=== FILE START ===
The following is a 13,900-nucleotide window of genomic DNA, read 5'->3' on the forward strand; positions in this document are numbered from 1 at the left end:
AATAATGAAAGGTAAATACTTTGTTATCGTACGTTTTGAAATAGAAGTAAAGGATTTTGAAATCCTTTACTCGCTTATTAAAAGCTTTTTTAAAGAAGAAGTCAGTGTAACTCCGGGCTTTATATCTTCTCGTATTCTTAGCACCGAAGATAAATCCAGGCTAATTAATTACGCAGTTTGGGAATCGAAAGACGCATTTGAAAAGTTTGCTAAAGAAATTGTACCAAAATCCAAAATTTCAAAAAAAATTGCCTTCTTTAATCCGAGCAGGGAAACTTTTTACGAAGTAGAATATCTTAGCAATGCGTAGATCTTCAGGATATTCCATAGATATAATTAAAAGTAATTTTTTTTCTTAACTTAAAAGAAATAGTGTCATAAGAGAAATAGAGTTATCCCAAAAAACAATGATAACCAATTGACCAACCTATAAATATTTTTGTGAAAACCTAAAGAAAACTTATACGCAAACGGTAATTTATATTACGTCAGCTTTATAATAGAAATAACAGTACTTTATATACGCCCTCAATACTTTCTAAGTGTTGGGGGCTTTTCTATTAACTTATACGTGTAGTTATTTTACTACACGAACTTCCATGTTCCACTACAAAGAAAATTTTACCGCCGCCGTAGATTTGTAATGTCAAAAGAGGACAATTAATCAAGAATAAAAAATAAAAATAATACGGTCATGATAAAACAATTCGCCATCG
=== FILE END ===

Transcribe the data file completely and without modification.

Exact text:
The following is a 13,900-nucleotide window of genomic DNA, read 5'->3' on the forward strand; positions in this document are numbered from 1 at the left end:
AATAATGAAAGGTAAATACTTTGTTATCGTACGTTTTGAAATAGAAGTAAAGGATTTTGAAATCCTTTACTCGCTTATTAAAAGCTTTTTTAAAGAAGAAGTCAGTGTAACTCCGGGCTTTATATCTTCTCGTATTCTTAGCACCGAAGATAAATCCAGGCTAATTAATTACGCAGTTTGGGAATCGAAAGACGCATTTGAAAAGTTTGCTAAAGAAATTGTACCAAAATCCAAAATTTCAAAAAAAATTGCCTTCTTTAATCCGAGCAGGGAAACTTTTTACGAAGTAGAATATCTTAGCAATGCGTAGATCTTCAGGATATTCCATAGATATAATTAAAAGTAATTTTTTTTCTTAACTTAAAAGAAATAGTGTCATAAGAGAAATAGAGTTATCCCAAAAAACAATGATAACCAATTGACCAACCTATAAATATTTTTGTGAAAACCTAAAGAAAACTTATACGCAAACGGTAATTTATATTACGTCAGCTTTATAATAGAAATAACAGTACTTTATATACGCCCTCAATACTTTCTAAGTGTTGGGGGCTTTTCTATTAACTTATACGTGTAGTTATTTTACTACACGAACTTCCATGTTCCACTACAAAGAAAATTTTACCGCCGCCGTAGATTTGTAATGTCAAAAGAGGACAATTAATCAAGAATAAAAAATAAAAATAATACGGTCATGATAAAACAATTCGCCATCG